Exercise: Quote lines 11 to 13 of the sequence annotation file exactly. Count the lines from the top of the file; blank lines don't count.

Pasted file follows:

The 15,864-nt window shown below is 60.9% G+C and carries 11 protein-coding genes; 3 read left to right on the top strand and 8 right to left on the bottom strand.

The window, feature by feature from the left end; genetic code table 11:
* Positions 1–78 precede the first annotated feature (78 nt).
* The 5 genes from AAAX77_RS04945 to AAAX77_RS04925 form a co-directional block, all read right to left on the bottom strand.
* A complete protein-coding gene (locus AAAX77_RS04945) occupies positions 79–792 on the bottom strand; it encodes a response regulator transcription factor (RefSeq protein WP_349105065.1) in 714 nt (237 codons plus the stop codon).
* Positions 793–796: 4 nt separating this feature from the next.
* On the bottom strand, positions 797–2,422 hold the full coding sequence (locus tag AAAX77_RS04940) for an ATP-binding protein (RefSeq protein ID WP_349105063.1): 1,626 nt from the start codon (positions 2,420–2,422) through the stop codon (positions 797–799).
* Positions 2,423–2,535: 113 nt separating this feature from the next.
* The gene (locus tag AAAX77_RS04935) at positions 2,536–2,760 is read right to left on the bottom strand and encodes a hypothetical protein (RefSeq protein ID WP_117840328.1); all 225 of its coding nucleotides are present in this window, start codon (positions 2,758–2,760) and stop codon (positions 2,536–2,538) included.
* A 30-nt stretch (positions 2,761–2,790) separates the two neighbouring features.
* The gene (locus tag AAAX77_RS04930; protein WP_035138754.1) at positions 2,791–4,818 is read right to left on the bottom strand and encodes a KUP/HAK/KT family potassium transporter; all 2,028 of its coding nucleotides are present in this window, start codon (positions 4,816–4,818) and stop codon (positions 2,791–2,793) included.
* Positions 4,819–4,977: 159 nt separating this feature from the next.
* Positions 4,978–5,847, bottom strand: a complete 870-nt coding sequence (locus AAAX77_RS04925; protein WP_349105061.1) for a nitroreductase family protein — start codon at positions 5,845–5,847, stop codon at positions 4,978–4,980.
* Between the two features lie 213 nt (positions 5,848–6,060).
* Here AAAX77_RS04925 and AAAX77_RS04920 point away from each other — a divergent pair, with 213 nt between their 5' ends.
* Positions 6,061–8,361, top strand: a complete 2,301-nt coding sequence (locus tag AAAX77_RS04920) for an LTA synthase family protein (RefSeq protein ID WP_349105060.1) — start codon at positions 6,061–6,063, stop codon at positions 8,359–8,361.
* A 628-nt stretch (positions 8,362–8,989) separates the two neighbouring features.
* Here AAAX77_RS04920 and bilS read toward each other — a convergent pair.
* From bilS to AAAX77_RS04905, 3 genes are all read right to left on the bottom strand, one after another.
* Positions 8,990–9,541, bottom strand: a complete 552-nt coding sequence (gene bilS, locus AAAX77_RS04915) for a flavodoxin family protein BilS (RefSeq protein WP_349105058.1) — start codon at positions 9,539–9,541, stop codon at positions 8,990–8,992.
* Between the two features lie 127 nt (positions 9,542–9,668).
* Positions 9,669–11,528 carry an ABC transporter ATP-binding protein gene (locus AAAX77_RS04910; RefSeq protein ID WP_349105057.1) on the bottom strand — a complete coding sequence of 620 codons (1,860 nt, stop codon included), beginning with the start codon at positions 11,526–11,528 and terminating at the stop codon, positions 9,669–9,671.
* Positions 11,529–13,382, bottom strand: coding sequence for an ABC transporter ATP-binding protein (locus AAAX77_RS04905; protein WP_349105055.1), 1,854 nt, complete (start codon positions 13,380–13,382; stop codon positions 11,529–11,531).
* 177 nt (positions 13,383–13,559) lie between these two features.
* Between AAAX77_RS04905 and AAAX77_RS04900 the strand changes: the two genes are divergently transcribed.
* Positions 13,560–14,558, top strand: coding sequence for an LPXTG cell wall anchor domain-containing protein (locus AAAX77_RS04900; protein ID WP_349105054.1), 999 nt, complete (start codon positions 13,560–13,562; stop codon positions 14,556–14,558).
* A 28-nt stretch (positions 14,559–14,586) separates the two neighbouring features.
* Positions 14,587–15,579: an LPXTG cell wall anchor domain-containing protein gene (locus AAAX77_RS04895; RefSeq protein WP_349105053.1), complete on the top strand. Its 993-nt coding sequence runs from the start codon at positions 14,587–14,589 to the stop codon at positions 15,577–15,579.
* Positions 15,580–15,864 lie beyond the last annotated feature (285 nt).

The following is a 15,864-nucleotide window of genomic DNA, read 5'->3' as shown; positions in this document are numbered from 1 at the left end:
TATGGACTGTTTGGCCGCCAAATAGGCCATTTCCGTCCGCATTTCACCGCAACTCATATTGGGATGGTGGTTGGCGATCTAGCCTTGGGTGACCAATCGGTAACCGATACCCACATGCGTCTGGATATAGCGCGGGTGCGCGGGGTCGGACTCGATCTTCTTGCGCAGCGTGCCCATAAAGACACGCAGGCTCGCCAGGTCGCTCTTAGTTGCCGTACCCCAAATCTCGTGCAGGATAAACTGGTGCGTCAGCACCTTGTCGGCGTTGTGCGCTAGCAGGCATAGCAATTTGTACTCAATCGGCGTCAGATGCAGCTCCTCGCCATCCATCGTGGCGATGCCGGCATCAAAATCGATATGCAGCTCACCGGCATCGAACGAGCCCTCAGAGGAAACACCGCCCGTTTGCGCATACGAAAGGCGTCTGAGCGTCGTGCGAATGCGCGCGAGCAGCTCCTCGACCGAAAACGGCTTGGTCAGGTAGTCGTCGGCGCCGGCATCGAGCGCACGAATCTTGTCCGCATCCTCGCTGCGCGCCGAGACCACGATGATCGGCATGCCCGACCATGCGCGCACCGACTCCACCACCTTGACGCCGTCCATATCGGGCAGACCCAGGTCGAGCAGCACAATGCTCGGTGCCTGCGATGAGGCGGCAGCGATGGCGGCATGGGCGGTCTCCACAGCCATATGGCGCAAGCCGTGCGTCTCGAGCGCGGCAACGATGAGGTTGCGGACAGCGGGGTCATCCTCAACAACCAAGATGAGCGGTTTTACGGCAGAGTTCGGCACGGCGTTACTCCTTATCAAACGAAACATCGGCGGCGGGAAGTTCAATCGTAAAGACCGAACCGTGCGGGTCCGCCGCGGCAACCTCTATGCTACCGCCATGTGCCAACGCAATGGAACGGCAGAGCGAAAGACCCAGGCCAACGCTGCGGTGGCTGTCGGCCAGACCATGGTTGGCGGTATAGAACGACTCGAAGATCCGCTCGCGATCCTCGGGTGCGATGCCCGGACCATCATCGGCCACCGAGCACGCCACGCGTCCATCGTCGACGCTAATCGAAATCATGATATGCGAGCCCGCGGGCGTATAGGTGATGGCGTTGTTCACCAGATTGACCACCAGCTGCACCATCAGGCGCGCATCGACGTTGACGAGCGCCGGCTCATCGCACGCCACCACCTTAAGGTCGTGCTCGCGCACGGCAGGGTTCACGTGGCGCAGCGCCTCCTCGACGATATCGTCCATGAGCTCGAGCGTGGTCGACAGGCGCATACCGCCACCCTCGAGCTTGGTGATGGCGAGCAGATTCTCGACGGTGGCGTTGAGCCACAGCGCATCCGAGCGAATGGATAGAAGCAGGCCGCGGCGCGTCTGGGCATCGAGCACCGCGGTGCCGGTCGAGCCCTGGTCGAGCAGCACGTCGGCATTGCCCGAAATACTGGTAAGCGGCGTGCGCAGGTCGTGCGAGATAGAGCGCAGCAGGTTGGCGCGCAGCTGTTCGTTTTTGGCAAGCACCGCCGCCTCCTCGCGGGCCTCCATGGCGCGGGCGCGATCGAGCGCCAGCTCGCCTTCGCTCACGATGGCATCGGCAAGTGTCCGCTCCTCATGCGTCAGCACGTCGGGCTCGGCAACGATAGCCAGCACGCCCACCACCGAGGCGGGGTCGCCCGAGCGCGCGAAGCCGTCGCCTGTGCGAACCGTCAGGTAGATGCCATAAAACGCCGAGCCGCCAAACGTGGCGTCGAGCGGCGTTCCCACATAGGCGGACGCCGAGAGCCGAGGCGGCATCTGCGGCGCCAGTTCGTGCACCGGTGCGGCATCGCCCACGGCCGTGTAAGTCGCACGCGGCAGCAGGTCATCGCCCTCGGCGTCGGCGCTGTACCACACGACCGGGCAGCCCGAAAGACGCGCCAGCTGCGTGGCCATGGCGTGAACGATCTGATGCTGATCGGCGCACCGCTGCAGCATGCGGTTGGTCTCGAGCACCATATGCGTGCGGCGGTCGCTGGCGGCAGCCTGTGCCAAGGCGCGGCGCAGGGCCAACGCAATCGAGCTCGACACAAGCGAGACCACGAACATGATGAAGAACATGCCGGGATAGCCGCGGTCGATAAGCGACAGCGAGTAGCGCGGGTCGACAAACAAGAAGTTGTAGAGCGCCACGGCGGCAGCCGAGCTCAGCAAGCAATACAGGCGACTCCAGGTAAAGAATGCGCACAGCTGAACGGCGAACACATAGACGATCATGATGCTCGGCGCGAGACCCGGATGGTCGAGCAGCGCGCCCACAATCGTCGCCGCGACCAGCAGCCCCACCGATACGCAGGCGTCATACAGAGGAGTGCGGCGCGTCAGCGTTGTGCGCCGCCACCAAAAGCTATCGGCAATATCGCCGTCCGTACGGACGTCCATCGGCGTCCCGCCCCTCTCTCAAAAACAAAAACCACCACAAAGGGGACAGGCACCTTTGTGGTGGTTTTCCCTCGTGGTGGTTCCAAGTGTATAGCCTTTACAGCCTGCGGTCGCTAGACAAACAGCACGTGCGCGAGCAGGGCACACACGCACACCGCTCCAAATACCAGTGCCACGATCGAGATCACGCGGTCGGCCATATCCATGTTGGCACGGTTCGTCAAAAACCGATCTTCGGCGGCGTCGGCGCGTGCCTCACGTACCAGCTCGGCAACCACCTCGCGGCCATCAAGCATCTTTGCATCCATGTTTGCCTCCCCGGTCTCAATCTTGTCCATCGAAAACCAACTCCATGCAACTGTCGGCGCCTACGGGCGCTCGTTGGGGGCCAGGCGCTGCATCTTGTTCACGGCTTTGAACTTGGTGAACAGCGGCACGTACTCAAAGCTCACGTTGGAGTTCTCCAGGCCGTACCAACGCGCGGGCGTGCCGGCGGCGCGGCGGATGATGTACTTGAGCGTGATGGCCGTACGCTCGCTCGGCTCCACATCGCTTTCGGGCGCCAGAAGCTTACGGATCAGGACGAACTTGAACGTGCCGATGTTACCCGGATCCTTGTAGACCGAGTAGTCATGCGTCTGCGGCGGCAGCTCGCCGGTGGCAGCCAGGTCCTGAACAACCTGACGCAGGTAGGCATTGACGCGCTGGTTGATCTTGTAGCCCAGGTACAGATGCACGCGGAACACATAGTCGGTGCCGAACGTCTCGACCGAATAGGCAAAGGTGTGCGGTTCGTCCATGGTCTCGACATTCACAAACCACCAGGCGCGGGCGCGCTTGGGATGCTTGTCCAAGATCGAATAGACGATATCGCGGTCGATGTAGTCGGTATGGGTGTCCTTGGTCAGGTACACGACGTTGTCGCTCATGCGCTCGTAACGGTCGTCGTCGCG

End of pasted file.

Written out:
* The gene (locus tag AAAX77_RS04930; protein WP_035138754.1) at positions 2,791–4,818 is read right to left on the bottom strand and encodes a KUP/HAK/KT family potassium transporter; all 2,028 of its coding nucleotides are present in this window, start codon (positions 4,816–4,818) and stop codon (positions 2,791–2,793) included.
* Positions 4,819–4,977: 159 nt separating this feature from the next.
* Positions 4,978–5,847, bottom strand: a complete 870-nt coding sequence (locus AAAX77_RS04925; protein WP_349105061.1) for a nitroreductase family protein — start codon at positions 5,845–5,847, stop codon at positions 4,978–4,980.